Politics

Rishi Sunak says ‘racism must be confronted’ after Buckingham Palace row

Prime Minister Rishi Sunak has said whenever we see racism “we must confront it” following the race row engulfing Buckingham Palace.

A black domestic abuse campaigner from London said she was repeatedly asked where she “really came from” by Prince William‘s godmother during a reception at the palace this week.

Although he refused to comment directly on the incident or anything to do with the monarchy, Mr Sunak said he has experienced racism but does not think what he experienced as a child would happen today – however, there is still work to be done.

“Our country’s made incredible progress in tackling racism,” he said.

“But the job is never done. And that’s why whenever we see it, we must confront it.

“And it’s right that we continually learn the lessons and move to a better future.”

Lady Susan Hussey, who was the Queen’s lady-in-waiting for more than 60 years, resigned from her role in the royal household and apologised over the incident during an event held on Tuesday by the Queen Consort.

More on Prince William

Ngozi Fulani, chief executive of charity Sistah Space, said Lady Hussey moved her hair to see her name badge and asked her “what part of Africa” she was from after she told her several times she was British.

The charity boss earlier today told Sky News she felt abused, verbally attacked and “trapped” when Lady Hussey kept asking her where she was “really from”.

Ms Fulani described the exchange with Lady Hussey, who was made a lady of the household after the Queen’s death, as a “violation” and said it was abuse when she moved her hair.

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‘Institutional racism’ at palace

“I was not giving the answer that she wanted me to give. And so we could not move on,” Ms Fulani told Sky News.

“And it was when she said ‘I knew you’d get there in the end’ – that proved to me, you were determined to prove that I had no right to British citizenship.

“Now, that reminds me of the Windrush conversation, where 50 or 60 years on people who were born here, worked here or you know, have given so much, can just be thrown out.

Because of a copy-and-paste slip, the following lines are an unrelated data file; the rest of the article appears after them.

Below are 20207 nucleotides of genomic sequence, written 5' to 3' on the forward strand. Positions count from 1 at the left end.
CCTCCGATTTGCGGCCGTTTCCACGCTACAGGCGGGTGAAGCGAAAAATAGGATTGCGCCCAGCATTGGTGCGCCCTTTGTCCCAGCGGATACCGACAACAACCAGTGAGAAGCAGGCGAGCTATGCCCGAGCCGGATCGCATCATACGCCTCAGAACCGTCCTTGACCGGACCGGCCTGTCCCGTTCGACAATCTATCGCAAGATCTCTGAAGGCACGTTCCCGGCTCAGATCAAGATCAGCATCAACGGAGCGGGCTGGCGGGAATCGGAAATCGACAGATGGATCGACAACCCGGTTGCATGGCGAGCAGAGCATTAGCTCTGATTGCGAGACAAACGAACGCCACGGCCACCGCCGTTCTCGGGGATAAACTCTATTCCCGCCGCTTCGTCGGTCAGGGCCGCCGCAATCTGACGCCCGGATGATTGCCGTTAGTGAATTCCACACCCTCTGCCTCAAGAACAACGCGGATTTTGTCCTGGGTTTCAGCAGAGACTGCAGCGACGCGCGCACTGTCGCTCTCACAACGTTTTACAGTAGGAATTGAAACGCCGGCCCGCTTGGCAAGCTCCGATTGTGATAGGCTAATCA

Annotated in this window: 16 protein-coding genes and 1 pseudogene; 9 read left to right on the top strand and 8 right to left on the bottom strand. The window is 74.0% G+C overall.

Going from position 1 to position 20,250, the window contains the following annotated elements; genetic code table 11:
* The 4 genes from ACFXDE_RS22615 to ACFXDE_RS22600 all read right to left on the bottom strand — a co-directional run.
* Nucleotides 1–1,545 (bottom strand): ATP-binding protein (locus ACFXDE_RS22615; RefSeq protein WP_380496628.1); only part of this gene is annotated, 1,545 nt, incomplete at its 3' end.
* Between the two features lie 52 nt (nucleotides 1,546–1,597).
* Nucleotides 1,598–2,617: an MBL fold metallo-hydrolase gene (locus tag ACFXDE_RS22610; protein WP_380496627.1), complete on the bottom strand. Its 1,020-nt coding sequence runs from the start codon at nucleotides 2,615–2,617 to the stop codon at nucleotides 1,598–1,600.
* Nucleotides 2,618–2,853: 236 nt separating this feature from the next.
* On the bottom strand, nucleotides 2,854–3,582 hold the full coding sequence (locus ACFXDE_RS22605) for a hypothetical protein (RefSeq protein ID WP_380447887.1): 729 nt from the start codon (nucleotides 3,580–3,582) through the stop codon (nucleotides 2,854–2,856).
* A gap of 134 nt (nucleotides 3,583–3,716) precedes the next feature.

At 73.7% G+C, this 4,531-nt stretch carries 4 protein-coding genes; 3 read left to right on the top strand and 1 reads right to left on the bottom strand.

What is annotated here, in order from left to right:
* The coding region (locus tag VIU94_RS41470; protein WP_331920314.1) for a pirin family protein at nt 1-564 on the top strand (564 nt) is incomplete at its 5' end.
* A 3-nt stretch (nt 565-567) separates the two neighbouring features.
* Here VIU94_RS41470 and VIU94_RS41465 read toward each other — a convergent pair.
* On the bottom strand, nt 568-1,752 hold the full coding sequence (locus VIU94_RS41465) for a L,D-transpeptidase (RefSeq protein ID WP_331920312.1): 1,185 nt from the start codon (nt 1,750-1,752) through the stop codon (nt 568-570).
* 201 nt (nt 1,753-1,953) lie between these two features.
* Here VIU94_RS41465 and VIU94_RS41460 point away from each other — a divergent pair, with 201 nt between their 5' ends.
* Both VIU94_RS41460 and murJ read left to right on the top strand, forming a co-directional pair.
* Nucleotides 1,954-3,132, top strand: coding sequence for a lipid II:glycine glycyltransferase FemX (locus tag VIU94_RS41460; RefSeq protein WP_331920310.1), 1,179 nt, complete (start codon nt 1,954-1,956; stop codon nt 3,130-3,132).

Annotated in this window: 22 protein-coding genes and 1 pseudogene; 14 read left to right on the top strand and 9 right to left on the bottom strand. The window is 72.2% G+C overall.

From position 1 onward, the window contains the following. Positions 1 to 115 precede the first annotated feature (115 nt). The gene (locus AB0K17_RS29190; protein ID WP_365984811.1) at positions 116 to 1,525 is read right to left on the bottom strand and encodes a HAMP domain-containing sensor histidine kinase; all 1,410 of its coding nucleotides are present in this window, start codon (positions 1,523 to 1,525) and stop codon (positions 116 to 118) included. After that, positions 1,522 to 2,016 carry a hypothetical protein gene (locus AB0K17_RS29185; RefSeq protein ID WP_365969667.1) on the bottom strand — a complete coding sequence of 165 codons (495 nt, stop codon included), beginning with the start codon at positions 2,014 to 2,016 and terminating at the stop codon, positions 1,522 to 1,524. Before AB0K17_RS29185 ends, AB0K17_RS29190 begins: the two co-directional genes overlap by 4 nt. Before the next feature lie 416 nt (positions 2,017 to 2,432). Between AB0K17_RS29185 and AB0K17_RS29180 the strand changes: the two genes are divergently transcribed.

“Now, abuse doesn’t have to be physical. But if you move my hair without permission, to me, that’s abuse.

Ngozi Fulani and Lady Susan Hussey. Pics: PA/David Fisher/Shutterstock
Image:
Ngozi Fulani and Lady Susan Hussey. Pics: PA/David Fisher/Shutterstock

“When you verbally attack, because that to me is what it is – you are determined that the answer that I gave you is not one you want to hear, you do not recognise me as British.

“And until I acknowledge that I’m not, you’re not going to stop. What do I do? What do I do at that point? So I become silent. And I hoped she would go away and she eventually did.”

Read more:
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Who is Lady Susan Hussey?

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Why Will and Kate’s US trip matters

Prince William, who is on a three-day US visit with his wife Kate, is understood to agree it was right for Lady Hussey to step down from her honorary role as Lady of the Household with immediate effect.

A Kensington Palace spokesman told reporters in the US before the Prince and Princess of Wales’ Boston trip – which has been overshadowed by the palace controversy – that Lady Hussey’s comments were “unacceptable” and “racism has no place in our society”.

Later, during an NBA game William and Kate attended, the royal couple were booed by some members of the crowd, and at an Earthshot Prize event, they heard a speech on race equality by a black reverend.

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